My Blog

I Hate Big Buts and I Cannot Lie

I want to write a screenplay/book/play BUT I don’t have time.

I want to finish my book/short film BUT can’t because I have children.

I want to apply for that writer’s grant I heard about BUT there’s probably no point.

I want to enter that short story competition BUT only real writers ever win.

I want to write a book BUT I’m afraid I’m not good enough yet.

I want to write short stories BUT I worry I’m too old to start now.

I want to write BUT I worry I’m too young and that people won’t take me seriously.

I want to write for TV BUT I don’t know other writers or industry people.

I want to write plays BUT I have to spend most of my time making a living.

I want to write one day BUT I’m waiting until I retire/until work calms down/until the house is renovated/until I’ve done one more workshop /until the kids have left school etc, etc, etc, etc.

And the list goes on.

I hear variations of these excuses all the time. And sometimes I hear one or two coming out of my own mouth – goddamnit. But there are always numerous, perfectly freaking logical reasons for not investing your time in writing and, um, so what?

Continue reading I Hate Big Buts and I Cannot Lie

Can’t Find Time to Write? Get Carving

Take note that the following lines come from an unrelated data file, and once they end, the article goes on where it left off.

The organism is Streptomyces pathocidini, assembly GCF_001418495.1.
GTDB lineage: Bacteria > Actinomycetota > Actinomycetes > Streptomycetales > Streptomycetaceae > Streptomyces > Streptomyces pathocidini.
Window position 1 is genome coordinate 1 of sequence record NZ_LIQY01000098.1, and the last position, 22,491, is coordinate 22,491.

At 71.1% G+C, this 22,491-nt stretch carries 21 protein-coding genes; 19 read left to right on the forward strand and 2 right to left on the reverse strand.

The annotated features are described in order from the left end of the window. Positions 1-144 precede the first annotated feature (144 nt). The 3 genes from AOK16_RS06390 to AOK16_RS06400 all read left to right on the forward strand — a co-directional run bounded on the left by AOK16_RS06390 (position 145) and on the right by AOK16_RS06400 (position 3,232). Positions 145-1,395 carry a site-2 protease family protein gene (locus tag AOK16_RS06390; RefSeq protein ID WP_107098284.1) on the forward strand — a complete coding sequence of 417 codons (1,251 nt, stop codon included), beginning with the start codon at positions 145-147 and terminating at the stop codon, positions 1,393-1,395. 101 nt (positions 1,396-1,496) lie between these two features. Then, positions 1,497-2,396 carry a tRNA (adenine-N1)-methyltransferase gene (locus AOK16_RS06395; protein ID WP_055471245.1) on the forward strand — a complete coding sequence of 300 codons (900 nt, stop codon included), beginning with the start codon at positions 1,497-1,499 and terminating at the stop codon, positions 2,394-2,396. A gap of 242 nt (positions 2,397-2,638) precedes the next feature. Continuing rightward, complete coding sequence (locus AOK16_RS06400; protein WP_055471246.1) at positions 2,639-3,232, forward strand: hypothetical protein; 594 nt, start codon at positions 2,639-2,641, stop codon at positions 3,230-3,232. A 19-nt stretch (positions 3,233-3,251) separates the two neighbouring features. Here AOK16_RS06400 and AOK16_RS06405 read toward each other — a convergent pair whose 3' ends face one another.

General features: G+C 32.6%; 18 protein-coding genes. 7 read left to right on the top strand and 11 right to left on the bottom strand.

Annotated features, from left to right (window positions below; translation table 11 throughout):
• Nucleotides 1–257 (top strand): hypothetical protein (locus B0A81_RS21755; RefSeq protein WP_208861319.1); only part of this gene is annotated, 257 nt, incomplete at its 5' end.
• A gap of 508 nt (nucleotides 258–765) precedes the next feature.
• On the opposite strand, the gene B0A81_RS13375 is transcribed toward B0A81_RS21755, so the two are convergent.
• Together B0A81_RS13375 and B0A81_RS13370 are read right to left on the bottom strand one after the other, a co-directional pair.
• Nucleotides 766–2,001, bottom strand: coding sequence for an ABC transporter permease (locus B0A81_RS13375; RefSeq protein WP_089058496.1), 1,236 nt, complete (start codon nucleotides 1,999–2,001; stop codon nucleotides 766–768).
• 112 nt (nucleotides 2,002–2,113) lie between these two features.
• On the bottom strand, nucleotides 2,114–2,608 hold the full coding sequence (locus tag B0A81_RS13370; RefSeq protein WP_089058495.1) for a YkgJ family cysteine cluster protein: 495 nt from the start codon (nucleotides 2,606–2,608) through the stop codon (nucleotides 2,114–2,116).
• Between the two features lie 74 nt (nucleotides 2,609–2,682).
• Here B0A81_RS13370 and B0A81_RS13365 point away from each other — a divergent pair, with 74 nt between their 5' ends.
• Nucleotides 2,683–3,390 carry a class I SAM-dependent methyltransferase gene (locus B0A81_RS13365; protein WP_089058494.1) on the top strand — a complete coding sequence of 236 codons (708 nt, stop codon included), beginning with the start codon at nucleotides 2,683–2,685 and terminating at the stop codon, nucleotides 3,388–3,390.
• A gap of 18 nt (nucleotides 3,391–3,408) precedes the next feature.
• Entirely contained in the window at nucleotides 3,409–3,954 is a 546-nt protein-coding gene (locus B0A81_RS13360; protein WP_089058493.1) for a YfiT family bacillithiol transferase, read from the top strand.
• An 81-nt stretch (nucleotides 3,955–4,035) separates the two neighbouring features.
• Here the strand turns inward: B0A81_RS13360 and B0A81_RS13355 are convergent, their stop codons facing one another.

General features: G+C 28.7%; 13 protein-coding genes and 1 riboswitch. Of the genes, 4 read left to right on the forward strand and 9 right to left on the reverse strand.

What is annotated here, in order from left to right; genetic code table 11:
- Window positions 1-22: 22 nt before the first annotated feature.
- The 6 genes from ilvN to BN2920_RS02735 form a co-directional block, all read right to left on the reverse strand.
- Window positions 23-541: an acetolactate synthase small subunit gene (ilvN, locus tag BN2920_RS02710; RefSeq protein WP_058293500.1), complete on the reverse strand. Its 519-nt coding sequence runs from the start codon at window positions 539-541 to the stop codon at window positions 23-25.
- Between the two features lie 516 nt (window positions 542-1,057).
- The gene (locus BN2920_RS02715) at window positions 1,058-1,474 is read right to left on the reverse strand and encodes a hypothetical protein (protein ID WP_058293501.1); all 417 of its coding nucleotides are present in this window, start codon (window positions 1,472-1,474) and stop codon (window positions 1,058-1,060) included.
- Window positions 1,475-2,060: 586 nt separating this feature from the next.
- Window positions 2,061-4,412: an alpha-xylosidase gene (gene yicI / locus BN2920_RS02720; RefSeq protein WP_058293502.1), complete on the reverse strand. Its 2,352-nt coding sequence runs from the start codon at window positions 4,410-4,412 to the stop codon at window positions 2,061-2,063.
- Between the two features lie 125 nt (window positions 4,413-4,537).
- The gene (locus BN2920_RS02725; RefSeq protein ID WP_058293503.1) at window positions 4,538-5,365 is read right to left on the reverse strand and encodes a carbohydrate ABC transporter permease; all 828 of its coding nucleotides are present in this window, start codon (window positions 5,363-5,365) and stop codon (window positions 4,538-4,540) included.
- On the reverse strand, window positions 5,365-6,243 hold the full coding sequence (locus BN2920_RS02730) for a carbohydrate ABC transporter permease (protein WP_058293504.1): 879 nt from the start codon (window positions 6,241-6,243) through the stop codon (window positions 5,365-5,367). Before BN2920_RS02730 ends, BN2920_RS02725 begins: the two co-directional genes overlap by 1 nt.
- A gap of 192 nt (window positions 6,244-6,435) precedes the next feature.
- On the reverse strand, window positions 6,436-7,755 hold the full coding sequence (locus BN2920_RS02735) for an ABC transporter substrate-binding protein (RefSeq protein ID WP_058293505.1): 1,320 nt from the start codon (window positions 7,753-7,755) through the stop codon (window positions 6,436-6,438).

Wish you could find more time to write? Join the very large club.

And have you noticed the very moment you try to find more time for writing projects, non-writing items suddenly quadruple in size and urgency?

I’ve realised that trying to “find time” is precisely where we’re going wrong. We need to take it.

We need to grab it, carve off a chunk and protect it from all invaders.  Sound a bit too Game of Throne-sy?

Bang on, dear reader.  We need to get brutal. There’s only one person on the planet interested in protecting your writing time and that’s you.  It’s time to pull up the drawbridge and fill the moat with piranha.

Want to get that project finished this year?

Continue reading Can’t Find Time to Write? Get Carving

6 Ways to Stop Endlessly Rewriting And Actually Finish